# What algorithm does OpenCV's Bayer conversion use?

I would like to implement a GPU Bayer to RGB image conversion algorithm, and I was wondering what algorithm the OpenCV `cvtColor` function uses. Looking at the source I see what appears to be a variable number of gradients algorithm and a basic algorithm that could maybe be bilinear interpolation? Does anyone have experience with this that they could share with me, or perhaps know of GPU code to convert from Bayer to BGR format?

The source code is in `imgproc/src/color.cpp`. I'm looking for a link to it. `Bayer2RGB_` and `Bayer2RGB_VNG_8u` are the functions I'm looking at.

Edit: Here's a link to the source.

http://code.opencv.org/projects/opencv/repository/revisions/master/entry/modules/imgproc/src/color.cpp

I've already implemented a bilinear interpolation algorithm, but it doesn't seem to work very well for my purposes. The picture looks ok, but I want to compute HOG features from it and in that respect it doesn't seem like a good fit.

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+1 for your name. Just kidding, good question. :) –  Ian Medeiros May 16 '13 at 2:07

## 3 Answers

Default is 4way linear interpolation or variable number of gradients if you specify the VNG version.

see ..\modules\imgproc\src\color.cpp for details.

I submitted a simple linear CUDA Bayer->RGB(A) to opencv, haven't followed if it's been accepted but it should be in the bugs tracker. It's based on the code in Cuda Bayer/CFA demosaicing example.

Here is a sample of howto use cv::GPU in your own code.

``````/*-------RG ccd  BGRA output ----------------------------*/
__global__ void bayerRG(const cv::gpu::DevMem2Db in, cv::gpu::PtrStepb out)
{
// Note called for every pair, so x/y are for start of cell so need x+1,Y+1 for right/bottom pair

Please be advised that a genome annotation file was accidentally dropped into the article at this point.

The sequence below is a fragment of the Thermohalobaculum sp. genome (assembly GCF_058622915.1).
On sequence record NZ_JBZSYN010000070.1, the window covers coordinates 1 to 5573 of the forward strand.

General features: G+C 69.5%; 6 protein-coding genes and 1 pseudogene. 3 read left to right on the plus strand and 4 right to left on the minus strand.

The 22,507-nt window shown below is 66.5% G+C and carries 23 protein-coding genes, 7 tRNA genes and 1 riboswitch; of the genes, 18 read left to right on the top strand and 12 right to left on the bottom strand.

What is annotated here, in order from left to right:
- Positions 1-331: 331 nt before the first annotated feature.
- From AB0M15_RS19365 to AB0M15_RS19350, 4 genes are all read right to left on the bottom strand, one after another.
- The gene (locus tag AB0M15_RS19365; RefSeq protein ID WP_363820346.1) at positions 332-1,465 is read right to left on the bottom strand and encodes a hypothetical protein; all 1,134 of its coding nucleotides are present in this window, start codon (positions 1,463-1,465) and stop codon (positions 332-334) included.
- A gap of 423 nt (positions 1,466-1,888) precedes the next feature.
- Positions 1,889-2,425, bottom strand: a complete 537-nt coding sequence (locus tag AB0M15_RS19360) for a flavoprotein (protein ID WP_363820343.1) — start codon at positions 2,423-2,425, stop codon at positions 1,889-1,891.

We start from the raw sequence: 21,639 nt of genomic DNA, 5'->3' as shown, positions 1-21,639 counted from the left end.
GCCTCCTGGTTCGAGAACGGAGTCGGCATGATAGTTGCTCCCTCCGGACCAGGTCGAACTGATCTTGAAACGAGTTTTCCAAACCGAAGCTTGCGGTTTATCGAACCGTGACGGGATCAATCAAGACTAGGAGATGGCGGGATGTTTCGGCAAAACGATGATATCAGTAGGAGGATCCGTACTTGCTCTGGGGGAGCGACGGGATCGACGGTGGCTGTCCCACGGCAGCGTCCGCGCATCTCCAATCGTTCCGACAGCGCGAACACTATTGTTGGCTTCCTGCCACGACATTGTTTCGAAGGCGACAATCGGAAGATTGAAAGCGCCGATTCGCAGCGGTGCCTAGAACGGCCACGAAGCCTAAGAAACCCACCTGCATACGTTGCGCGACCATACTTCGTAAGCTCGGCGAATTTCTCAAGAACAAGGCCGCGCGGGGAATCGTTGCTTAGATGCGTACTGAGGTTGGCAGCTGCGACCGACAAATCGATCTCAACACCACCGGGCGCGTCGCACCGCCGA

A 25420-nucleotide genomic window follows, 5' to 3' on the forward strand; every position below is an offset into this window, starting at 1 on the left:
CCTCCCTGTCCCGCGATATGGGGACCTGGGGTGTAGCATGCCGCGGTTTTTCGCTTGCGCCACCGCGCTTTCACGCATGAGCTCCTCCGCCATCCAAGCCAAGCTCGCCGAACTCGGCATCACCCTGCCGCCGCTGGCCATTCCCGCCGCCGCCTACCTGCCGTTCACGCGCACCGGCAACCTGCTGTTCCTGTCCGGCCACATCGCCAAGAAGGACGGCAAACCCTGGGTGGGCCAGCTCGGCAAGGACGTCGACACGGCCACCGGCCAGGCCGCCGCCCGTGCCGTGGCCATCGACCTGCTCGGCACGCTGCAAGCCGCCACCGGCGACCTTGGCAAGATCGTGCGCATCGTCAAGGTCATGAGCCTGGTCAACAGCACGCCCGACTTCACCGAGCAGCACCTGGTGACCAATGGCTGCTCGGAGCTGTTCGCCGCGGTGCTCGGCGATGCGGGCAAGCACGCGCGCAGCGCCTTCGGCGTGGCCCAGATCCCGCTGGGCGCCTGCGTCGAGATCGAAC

// R G
// G B

// src
int x = 2 * ((blockIdx.x*blockDim.x) + threadIdx.x);
int y = 2 * ((blockIdx.y*blockDim.y) + threadIdx.y);

uchar r,g,b;

// 'R'
r = (in.ptr(y)[x]);
g = (in.ptr(y)[x-1]+in.ptr(y)[x+1]+(in.ptr(y-1)[x]+in.ptr(y+1)[x]))/4;
b = (in.ptr(y-1)[x-1]+in.ptr(y-1)[x+1]+(in.ptr(y+1)[x-1]+in.ptr(y+1)[x+1]))/4;
((uchar4*)out.ptr(y))[x] = make_uchar4( b,g,r,0xff);

// 'G' in R
r = (in.ptr(y)[x]+in.ptr(y)[x+2])/2;
g = (in.ptr(y)[x+1]);
b = (in.ptr(y-1)[x+1]+in.ptr(y+1)[x+1])/2;
((uchar4*)out.ptr(y))[x+1] = make_uchar4( b,g,r,0xff);

// 'G' in B
r = (in.ptr(y)[x]+in.ptr(y+2)[x])/2;
g = (in.ptr(y+1)[x]);
b = (in.ptr(y+1)[x-1]+in.ptr(y+1)[x+2])/2;
((uchar4*)out.ptr(y+1))[x] = make_uchar4( b,g,r,0xff);

// 'B'
r = (in.ptr(y)[x]+in.ptr(y)[x+2]+in.ptr(y+2)[x]+in.ptr(y+2)[x+2])/4;;
g = (in.ptr(y+1)[x]+in.ptr(y+1)[x+2]+in.ptr(y)[x+1]+in.ptr(y+2)[x+1])/4;
b = (in.ptr(y+1)[x+1]);
((uchar4*)out.ptr(y+1))[x+1] = make_uchar4( b,g,r,0xff);
}

/* called from */
extern "C" void cuda_bayer(const cv::gpu::DevMem2Db& img, cv::gpu::PtrStepb out)
{
dim3 threads(16,16);
dim3 grid((img.cols/2)/(threads.x), (img.rows/2)/(threads.y));

bayerGR2<<<grid,threads>>>(img,out);
cudaThreadSynchronize();
}
``````
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Thank you, I'm having a look at that now. –  Ian Aug 9 '12 at 20:14

Currently, to my knowledge, the best debayer out there is DFPD (directional filtering with posteriori decision) as explained in this paper. The paper is quite explanatory and you can easily prototype this approach on Matlab. Here's a blog post comparing the results of DFPD to debayer based on linear approach. You can visibly see the improvement in artifacts, colors and sharpness.

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As far as I know at this point it is using adaptive homogeneity directed demosaicing. Explained in a paper by Hirakawa and many other sources on the web.

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